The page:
However, in 2015, UNEB changed the A-level grading from computing subject grade averages to what it calls “criterions referencing”. This meant that candidates were graded based on fixed criteria irrespective of high or low they perform. The point here is balance papers if you want good grades/points.

So, we abandoned it in A-level but still used it for processing O-level reports. For A-level, we opted to use Microsoft Word. It was a tedious thing to do but I remember I was able to process all reports cards on time.

We also again switch to Microsoft Excel to handle some cases in the O-level, especially where there is a problem. We discovered that in the KSIS system, any candidate that had only seven subjects was given 1st grade. So, all these cases where corrected using Excel.

After publishing our need for Report card system, I received many proposals a number of individuals and companies. In total, they were 17 proposals, all of them from Kampala.

I remember receiving so many emails and also length calls from these developers.

However, one guy who really impressed me is Ronald, from SchoolMaster. He called me and told me about the PSM (Package for School Management) that they had.

I remember him telling me that “talk is cheap” and wanted to schedule an appointment with me. We fixed a date in March (which I do not remember now).

On the appointed day (it was a Saturday), I received a call from Ronald telling me that they were at school, waiting to see me.

That meeting was very productive. They installed PSM on one of my office computers and took me through the process of using PSM. Just like the say, seeing is believing.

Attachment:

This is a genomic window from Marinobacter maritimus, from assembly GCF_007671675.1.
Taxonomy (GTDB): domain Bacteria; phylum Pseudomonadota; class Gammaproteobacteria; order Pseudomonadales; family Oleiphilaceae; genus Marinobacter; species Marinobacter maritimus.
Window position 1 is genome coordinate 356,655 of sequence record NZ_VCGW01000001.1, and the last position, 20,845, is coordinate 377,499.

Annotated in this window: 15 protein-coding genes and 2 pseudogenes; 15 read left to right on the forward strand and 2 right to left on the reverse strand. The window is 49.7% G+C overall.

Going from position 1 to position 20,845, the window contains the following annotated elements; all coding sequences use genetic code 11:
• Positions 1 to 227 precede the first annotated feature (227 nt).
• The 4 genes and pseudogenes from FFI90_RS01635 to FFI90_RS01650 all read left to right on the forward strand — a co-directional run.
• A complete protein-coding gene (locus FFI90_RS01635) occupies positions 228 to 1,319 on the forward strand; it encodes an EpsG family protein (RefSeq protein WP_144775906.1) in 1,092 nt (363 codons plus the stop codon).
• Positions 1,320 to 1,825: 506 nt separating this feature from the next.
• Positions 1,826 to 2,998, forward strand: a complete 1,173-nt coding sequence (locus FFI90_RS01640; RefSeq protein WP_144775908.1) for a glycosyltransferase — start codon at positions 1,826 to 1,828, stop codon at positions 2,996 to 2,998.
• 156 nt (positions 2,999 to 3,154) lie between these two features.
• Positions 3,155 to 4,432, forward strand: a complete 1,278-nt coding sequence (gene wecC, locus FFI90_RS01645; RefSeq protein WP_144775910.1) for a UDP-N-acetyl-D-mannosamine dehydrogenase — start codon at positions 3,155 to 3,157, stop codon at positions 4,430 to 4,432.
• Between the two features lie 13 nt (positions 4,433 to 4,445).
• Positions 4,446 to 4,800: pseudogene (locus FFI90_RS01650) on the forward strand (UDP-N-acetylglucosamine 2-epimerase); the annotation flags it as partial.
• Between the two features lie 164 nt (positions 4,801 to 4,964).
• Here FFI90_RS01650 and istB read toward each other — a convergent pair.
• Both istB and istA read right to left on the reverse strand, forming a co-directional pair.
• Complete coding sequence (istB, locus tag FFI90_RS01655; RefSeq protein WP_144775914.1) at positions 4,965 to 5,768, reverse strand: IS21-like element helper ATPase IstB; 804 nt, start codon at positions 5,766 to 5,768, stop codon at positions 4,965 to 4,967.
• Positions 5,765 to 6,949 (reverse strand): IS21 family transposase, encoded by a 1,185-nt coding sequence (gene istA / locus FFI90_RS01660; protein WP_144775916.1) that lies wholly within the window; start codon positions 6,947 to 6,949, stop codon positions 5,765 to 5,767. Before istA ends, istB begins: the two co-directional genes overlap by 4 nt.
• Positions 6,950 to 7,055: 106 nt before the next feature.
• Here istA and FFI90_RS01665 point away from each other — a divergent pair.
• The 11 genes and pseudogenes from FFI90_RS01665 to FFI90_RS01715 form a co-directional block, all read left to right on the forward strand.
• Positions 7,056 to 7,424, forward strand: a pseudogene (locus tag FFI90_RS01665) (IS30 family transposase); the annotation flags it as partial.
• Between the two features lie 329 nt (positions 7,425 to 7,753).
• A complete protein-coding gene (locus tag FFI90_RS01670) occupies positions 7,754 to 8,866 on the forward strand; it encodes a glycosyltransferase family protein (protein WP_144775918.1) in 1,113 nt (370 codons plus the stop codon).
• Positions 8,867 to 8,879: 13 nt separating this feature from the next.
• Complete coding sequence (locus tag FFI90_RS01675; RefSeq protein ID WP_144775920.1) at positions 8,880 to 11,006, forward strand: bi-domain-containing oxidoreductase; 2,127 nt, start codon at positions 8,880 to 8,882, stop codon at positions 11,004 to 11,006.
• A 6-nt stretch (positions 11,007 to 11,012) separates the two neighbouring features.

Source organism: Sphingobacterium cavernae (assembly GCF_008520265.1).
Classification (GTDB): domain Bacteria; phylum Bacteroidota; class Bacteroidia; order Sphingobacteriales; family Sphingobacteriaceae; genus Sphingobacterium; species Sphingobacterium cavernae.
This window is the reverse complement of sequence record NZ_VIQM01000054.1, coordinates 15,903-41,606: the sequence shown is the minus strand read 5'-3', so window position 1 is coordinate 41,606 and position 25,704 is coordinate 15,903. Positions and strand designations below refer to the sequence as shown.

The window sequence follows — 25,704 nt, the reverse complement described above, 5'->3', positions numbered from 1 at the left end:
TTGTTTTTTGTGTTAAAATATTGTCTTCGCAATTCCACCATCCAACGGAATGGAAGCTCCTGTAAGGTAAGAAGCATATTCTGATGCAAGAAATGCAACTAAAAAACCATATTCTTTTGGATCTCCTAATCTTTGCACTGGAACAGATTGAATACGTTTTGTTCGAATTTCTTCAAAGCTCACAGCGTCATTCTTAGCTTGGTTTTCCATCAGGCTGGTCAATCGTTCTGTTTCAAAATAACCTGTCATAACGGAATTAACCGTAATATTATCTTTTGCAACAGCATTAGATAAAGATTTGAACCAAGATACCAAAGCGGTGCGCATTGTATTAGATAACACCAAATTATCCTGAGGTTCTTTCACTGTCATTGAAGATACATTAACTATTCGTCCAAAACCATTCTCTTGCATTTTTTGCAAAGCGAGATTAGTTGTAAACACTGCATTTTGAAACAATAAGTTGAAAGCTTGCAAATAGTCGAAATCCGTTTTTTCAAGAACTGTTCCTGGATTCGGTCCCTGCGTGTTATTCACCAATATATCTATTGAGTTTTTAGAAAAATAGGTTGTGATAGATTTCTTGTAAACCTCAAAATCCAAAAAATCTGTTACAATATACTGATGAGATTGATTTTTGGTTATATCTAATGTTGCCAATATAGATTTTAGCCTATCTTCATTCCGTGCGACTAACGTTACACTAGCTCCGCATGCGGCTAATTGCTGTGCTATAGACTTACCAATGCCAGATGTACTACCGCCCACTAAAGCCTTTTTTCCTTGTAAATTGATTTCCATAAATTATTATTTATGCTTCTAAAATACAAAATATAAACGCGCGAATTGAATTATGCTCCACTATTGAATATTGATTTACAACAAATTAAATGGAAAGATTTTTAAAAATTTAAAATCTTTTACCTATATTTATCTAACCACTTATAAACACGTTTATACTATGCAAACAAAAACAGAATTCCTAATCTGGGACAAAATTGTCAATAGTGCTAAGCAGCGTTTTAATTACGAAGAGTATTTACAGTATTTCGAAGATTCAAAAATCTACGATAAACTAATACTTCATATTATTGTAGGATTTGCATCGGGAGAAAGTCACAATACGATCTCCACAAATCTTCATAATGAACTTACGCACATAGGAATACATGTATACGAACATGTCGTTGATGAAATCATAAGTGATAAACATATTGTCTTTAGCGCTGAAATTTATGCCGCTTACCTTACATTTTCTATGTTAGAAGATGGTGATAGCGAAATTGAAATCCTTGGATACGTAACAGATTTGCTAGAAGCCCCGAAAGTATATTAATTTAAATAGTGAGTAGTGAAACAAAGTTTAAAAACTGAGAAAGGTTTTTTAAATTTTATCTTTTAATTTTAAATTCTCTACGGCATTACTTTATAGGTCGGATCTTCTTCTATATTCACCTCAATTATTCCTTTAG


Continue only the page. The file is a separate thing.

We had wanted to pilot it with processing Beginning of Term 1 exams, however, we had not constituted a team, and I was away in Gulu the week preceding Visitation day. You see in Lira, Visitation Days are fixed in the middle of the term and parents are presented with either Beginning of Term or Mid Term exams results. This is now tradition in most schools in Lira and northern Uganda.

In last March, we processed the payment (of course we bargained) and signed agreements. Ronald had given him profound belief that the system would work for us.

Finally, in April we used the system and it has given the best academic reports we have always wanted. We easily generated marksheets and gave them to the team to enter the marks. After that, we simply uploaded them back into the system. The only small challenge was adding new students who were not on the class list. However, after setting up a network work went on very well. Only four people accomplished the work of processing reports for 2,400 students in 3 days. Perfect, isn’t it?

I liked these about the PSM:

  • The ease with which you assign subjects to classes & students.
  • Easy and fresh user interface.
  • Small results computing time.
  • It is easy to set parameters and other settings such as grading, comments.
  • The ability to deploy on a network and share data.